Would love to hear from someone who has Suddenlink system and how they like it.

  7. 12/31/2007 at 10:55 am

    I have been a Suddenlink customer for about a year now. I started with a standard digital package with DVR. It worked fine. My only complaint was that THREE times my box just stopped working…completely. The only “fix” was to replace the box. This didn’t cost me anything minus losing ALL of my stored programming.

    A month ago I got a LCD HD TV. So, of course, I switched to a HiDef DVR. I have had no problems.

    Tivo does have more options. I’m not entirely sure what these are.

    A friend of mine has Suddenlink and HIS OWN DVR. He uses a ReplayTV system. Much like Tivo, he owns this system. The best part about it is, he can rip stored shows to his PC. His system can never be to full. You run out of room, rip it. Of course if one wanted to… you can rip and burn anything you want.

  8. Bob
    12/31/2007 at 12:48 pm

    Cost is one big difference. Assuming the Tivo box lasts a few years, it will take at least 4 year to start saving money with Tivo.

    At $22.95/mo. the cost for a year of Suddenlink DVR $275.40. The Tivo I got cost $300. Plus $130 for a year of service. So, that’s $430 for the first year and $130/yr thereafter. In 2 years I will have paid $560 for Tivo. But with the extra Suddenlink charges ($60 install of the cards, plus $24/year service charge, plus we ordered a $60 wireless adapter for the Tivo) that’s $728 over 2 years vs $550.80 for the Suddenlink DVR. However, the 3rd year is $154 for Tivo and still $275.40 for Suddenlink (assuming neither changes prices).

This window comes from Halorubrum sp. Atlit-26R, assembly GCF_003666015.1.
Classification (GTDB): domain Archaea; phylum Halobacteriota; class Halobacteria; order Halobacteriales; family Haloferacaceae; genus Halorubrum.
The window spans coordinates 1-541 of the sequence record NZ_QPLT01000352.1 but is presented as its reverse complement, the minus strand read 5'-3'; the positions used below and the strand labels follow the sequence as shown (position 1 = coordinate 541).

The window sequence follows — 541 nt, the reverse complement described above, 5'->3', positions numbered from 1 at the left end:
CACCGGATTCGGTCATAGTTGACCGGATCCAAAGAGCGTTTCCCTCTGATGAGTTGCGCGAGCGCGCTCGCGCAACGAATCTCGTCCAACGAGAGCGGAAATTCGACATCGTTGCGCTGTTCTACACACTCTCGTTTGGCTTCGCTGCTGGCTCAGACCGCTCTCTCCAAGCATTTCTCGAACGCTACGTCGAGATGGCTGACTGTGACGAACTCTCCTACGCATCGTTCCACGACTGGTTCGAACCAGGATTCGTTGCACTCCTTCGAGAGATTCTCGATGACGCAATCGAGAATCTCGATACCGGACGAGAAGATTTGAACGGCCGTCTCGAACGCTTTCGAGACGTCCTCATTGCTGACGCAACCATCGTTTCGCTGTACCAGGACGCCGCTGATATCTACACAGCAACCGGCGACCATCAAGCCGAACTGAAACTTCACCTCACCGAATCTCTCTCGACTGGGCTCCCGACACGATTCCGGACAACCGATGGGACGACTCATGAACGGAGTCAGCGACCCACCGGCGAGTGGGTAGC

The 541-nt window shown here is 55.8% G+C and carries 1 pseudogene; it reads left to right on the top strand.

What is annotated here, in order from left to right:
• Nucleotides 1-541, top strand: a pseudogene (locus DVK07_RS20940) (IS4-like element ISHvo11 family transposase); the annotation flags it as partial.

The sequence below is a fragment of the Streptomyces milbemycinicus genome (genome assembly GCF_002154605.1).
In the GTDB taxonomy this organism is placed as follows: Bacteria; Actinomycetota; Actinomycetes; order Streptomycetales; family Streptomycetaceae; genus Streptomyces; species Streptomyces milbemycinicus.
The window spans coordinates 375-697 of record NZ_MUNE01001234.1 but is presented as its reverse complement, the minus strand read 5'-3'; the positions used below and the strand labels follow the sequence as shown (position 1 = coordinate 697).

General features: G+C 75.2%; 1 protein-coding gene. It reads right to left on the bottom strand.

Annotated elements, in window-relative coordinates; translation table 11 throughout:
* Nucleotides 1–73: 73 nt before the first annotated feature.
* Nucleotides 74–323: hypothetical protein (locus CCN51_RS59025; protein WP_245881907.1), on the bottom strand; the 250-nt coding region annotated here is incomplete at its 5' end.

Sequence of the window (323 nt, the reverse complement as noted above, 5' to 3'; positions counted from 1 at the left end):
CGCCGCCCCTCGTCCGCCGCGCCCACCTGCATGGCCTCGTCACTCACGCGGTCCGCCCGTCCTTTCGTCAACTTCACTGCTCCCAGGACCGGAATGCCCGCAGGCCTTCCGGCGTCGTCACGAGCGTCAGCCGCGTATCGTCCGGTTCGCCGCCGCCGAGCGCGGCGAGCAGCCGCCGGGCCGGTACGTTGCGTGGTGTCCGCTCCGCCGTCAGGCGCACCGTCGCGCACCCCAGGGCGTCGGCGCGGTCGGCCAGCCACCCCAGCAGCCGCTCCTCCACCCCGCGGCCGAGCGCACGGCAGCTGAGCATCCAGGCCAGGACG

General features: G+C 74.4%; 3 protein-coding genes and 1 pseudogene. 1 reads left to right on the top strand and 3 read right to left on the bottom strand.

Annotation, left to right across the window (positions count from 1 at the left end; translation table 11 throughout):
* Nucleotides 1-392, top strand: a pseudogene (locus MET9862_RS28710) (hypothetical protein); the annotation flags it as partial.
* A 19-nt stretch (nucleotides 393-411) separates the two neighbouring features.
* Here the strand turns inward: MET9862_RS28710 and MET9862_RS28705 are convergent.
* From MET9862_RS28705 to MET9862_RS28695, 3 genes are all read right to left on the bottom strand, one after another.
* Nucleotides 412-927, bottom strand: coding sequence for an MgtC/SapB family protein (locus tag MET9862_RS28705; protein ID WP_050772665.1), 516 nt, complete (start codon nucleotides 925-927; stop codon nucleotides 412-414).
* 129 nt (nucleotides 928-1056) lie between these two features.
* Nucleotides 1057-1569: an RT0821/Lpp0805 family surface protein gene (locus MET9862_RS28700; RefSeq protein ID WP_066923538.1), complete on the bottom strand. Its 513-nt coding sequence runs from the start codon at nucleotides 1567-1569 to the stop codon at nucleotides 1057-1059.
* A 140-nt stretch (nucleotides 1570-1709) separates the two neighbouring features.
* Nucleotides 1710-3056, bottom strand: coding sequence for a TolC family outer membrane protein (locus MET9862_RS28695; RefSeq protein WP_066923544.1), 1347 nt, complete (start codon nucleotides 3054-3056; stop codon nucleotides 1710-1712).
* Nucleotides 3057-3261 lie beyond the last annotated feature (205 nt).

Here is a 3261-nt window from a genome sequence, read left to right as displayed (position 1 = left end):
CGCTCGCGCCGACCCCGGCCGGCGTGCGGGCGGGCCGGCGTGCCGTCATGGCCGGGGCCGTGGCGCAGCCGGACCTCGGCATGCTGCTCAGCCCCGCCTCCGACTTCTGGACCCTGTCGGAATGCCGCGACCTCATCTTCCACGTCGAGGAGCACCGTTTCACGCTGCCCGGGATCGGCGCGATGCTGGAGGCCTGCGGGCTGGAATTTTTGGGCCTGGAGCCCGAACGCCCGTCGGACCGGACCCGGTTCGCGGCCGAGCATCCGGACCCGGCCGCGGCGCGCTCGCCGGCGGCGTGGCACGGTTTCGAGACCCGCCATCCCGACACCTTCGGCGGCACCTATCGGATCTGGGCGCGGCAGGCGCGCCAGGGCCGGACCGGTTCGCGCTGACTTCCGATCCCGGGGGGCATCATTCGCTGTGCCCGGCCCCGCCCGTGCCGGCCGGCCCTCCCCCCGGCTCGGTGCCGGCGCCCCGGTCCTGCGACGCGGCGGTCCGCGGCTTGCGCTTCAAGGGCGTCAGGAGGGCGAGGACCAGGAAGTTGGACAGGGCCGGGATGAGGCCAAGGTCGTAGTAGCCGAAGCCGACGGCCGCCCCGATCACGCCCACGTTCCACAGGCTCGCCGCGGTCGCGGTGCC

When I total it up, after 4 years, Suddenlink will have cost $1,101.60. Tivo will have cost $1036. Not much of a savings.

    And by then, the whole landscape of TV and how we receive it will have changed.

  9. 12/31/2007 at 3:06 pm

    I hear you Bob. One more big thing to consider is HD programming. Suddenlink offers a total of 12 HD channels (if you buy the additional Showtime and/or HBO packages). I think that I’ll be switching to Sat TV very soon. I can’t see owning a high dollar HDTV and not watching HD programming. Good luck coming to a decision. BTW like you were saying about everything soon changing, I agree. We should all be making short term decisions for now. I think that once AT&T’s Uverse is available here, it’ll be huge.

  10. Bob
    12/31/2007 at 6:40 pm

    The problem with satellite is you don’t get local channels as I understand it. We’ve thought about that route as well. Our neighbors have DirecTV but also basic cable for the local channels. That’s just way too many remotes for me.